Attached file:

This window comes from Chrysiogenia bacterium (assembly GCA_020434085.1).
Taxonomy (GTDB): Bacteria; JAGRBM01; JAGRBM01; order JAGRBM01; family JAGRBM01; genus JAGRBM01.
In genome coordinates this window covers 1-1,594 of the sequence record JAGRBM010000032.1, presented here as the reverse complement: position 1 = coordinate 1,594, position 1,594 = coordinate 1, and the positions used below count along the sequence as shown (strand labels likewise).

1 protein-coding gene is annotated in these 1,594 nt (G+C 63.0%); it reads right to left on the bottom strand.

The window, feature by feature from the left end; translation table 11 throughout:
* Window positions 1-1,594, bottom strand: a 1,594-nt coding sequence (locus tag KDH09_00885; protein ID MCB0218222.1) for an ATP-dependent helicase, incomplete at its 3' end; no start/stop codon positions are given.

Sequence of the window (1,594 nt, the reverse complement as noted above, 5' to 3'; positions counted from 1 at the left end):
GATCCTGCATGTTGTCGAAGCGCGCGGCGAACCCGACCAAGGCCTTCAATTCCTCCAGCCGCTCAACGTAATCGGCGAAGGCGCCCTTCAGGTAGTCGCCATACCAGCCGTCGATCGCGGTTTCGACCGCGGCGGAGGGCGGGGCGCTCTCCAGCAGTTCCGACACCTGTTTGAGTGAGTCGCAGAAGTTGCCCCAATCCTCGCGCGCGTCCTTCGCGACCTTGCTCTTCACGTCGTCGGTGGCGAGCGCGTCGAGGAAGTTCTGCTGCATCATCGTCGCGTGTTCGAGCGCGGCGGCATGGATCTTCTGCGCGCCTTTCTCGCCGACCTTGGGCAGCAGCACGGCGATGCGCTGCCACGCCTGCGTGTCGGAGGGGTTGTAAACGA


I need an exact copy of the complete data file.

This window comes from Chrysiogenia bacterium (assembly GCA_020434085.1).
Taxonomy (GTDB): Bacteria; JAGRBM01; JAGRBM01; order JAGRBM01; family JAGRBM01; genus JAGRBM01.
In genome coordinates this window covers 1-1,594 of the sequence record JAGRBM010000032.1, presented here as the reverse complement: position 1 = coordinate 1,594, position 1,594 = coordinate 1, and the positions used below count along the sequence as shown (strand labels likewise).

1 protein-coding gene is annotated in these 1,594 nt (G+C 63.0%); it reads right to left on the bottom strand.

The window, feature by feature from the left end; translation table 11 throughout:
* Window positions 1-1,594, bottom strand: a 1,594-nt coding sequence (locus tag KDH09_00885; protein ID MCB0218222.1) for an ATP-dependent helicase, incomplete at its 3' end; no start/stop codon positions are given.

Sequence of the window (1,594 nt, the reverse complement as noted above, 5' to 3'; positions counted from 1 at the left end):
GATCCTGCATGTTGTCGAAGCGCGCGGCGAACCCGACCAAGGCCTTCAATTCCTCCAGCCGCTCAACGTAATCGGCGAAGGCGCCCTTCAGGTAGTCGCCATACCAGCCGTCGATCGCGGTTTCGACCGCGGCGGAGGGCGGGGCGCTCTCCAGCAGTTCCGACACCTGTTTGAGTGAGTCGCAGAAGTTGCCCCAATCCTCGCGCGCGTCCTTCGCGACCTTGCTCTTCACGTCGTCGGTGGCGAGCGCGTCGAGGAAGTTCTGCTGCATCATCGTCGCGTGTTCGAGCGCGGCGGCATGGATCTTCTGCGCGCCTTTCTCGCCGACCTTGGGCAGCAGCACGGCGATGCGCTGCCACGCCTGCGTGTCGGAGGGGTTGTAAACGA